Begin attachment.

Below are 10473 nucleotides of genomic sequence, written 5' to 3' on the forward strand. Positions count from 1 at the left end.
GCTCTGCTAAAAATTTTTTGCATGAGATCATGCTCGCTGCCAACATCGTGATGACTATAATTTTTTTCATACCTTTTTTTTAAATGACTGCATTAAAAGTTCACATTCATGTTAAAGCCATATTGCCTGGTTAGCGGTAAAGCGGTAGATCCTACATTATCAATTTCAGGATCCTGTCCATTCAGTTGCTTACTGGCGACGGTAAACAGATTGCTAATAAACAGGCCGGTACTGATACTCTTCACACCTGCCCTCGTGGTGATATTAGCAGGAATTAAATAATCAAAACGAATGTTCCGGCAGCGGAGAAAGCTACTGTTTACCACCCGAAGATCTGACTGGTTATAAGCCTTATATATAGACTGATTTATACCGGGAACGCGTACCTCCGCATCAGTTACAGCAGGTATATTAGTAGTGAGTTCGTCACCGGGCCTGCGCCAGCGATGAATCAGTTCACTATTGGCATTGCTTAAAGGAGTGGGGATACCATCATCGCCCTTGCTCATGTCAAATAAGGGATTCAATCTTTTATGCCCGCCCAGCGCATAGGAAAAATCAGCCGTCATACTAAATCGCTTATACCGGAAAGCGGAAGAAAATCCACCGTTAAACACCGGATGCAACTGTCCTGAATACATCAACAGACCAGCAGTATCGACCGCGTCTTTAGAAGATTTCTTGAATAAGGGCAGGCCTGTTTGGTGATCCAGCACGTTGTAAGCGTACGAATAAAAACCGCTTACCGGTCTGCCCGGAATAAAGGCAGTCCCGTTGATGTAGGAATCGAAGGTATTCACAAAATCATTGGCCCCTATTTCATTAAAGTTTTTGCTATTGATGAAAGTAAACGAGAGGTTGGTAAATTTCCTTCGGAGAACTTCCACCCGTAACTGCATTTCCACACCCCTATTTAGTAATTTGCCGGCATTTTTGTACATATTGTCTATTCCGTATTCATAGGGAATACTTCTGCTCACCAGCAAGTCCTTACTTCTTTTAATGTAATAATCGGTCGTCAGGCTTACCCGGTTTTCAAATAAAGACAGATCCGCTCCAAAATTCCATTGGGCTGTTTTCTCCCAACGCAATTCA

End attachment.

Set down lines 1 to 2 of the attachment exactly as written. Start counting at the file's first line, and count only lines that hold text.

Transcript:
Below are 10473 nucleotides of genomic sequence, written 5' to 3' on the forward strand. Positions count from 1 at the left end.
GCTCTGCTAAAAATTTTTTGCATGAGATCATGCTCGCTGCCAACATCGTGATGACTATAATTTTTTTCATACCTTTTTTTTAAATGACTGCATTAAAAGTTCACATTCATGTTAAAGCCATATTGCCTGGTTAGCGGTAAAGCGGTAGATCCTACATTATCAATTTCAGGATCCTGTCCATTCAGTTGCTTACTGGCGACGGTAAACAGATTGCTAATAAACAGGCCGGTACTGATACTCTTCACACCTGCCCTCGTGGTGATATTAGCAGGAATTAAATAATCAAAACGAATGTTCCGGCAGCGGAGAAAGCTACTGTTTACCACCCGAAGATCTGACTGGTTATAAGCCTTATATATAGACTGATTTATACCGGGAACGCGTACCTCCGCATCAGTTACAGCAGGTATATTAGTAGTGAGTTCGTCACCGGGCCTGCGCCAGCGATGAATCAGTTCACTATTGGCATTGCTTAAAGGAGTGGGGATACCATCATCGCCCTTGCTCATGTCAAATAAGGGATTCAATCTTTTATGCCCGCCCAGCGCATAGGAAAAATCAGCCGTCATACTAAATCGCTTATACCGGAAAGCGGAAGAAAATCCACCGTTAAACACCGGATGCAACTGTCCTGAATACATCAACAGACCAGCAGTATCGACCGCGTCTTTAGAAGATTTCTTGAATAAGGGCAGGCCTGTTTGGTGATCCAGCACGTTGTAAGCGTACGAATAAAAACCGCTTACCGGTCTGCCCGGAATAAAGGCAGTCCCGTTGATGTAGGAATCGAAGGTATTCACAAAATCATTGGCCCCTATTTCATTAAAGTTTTTGCTATTGATGAAAGTAAACGAGAGGTTGGTAAATTTCCTTCGGAGAACTTCCACCCGTAACTGCATTTCCACACCCCTATTTAGTAATTTGCCGGCATTTTTGTACATATTGTCTATTCCGTATTCATAGGGAATACTTCTGCTCACCAGCAAGTCCTTACTTCTTTTAATGTAATAATCGGTCGTCAGGCTTACCCGGTTTTCAAATAAAGACAGATCCGCTCCAAAATTCCATTGGGCTGTTTTCTCCCAACGCAATTCA